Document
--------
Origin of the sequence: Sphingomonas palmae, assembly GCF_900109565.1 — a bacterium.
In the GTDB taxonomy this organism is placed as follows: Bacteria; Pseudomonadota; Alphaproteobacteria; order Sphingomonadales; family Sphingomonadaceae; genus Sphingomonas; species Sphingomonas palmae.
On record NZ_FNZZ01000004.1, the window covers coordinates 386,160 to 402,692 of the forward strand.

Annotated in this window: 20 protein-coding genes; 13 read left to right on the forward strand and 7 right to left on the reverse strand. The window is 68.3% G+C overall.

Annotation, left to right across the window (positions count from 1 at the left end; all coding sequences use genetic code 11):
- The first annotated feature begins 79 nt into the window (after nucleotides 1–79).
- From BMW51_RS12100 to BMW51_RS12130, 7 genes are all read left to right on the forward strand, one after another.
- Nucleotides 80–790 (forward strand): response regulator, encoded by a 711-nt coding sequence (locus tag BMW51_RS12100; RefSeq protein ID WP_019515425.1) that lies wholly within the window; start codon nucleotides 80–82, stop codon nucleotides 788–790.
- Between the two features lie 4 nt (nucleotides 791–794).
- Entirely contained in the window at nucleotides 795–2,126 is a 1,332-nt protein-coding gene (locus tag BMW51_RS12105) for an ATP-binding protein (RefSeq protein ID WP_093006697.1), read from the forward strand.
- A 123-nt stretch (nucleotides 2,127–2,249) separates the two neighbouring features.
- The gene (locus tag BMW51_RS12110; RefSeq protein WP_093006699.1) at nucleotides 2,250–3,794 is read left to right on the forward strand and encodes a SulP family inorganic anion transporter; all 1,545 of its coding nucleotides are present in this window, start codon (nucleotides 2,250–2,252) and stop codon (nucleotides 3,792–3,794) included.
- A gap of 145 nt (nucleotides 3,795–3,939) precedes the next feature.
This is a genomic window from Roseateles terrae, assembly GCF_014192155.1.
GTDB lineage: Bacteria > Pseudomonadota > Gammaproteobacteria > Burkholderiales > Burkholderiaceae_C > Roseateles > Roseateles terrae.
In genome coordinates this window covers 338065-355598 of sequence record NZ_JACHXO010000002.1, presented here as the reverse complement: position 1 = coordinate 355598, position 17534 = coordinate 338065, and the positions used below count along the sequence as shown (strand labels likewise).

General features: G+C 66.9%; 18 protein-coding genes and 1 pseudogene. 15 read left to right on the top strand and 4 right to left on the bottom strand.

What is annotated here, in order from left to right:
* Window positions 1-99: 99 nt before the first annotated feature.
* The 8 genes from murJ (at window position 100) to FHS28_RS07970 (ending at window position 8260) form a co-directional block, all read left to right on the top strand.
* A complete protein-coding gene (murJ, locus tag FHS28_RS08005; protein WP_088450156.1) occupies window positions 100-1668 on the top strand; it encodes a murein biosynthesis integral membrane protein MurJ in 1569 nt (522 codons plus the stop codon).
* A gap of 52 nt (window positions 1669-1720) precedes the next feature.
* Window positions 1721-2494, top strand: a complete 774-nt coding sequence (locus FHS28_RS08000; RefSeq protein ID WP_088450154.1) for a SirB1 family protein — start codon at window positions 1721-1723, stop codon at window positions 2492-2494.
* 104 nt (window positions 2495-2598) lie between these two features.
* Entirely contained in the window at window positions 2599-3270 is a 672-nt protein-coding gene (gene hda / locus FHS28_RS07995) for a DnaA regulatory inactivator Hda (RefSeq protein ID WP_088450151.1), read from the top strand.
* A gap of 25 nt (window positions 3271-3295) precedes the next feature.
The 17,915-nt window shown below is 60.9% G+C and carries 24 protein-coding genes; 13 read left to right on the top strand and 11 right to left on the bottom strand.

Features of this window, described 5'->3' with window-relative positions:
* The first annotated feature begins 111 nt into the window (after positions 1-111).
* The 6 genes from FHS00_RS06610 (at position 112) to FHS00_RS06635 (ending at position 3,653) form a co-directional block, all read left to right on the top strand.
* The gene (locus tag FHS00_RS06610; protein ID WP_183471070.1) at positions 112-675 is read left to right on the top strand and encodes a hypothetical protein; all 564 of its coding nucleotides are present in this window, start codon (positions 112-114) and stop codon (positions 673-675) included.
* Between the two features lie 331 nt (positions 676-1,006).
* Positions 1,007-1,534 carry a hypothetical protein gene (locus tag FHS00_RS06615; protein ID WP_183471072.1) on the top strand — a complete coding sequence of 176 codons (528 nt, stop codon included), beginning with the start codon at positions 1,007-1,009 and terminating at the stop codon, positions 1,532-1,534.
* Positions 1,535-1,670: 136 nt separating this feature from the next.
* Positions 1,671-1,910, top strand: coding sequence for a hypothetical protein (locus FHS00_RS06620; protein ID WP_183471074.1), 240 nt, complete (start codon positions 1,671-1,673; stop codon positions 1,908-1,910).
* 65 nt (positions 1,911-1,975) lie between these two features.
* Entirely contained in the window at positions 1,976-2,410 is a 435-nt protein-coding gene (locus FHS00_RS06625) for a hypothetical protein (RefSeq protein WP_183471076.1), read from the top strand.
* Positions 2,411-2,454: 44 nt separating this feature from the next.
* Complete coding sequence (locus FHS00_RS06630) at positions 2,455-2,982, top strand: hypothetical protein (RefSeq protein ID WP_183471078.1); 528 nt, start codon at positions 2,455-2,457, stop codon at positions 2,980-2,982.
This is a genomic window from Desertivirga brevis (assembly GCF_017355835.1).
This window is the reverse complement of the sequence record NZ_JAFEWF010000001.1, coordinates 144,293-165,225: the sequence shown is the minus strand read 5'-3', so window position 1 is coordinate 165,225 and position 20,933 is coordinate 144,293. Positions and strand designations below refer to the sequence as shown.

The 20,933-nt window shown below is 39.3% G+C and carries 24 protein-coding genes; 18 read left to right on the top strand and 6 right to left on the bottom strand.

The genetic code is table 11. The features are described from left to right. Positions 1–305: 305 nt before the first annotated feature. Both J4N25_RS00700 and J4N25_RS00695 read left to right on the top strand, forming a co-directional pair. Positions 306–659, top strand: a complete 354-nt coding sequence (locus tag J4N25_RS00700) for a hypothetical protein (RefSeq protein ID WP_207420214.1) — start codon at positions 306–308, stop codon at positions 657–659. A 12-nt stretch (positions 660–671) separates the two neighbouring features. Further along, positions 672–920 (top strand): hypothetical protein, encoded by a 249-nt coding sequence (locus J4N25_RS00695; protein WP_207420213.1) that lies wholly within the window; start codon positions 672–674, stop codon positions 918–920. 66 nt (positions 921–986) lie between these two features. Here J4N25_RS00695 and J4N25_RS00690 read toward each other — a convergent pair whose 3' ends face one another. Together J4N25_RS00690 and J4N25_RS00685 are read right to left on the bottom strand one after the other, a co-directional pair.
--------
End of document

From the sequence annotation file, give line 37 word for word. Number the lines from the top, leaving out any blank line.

* Entirely contained in the window at positions 1,976-2,410 is a 435-nt protein-coding gene (locus FHS00_RS06625) for a hypothetical protein (RefSeq protein WP_183471076.1), read from the top strand.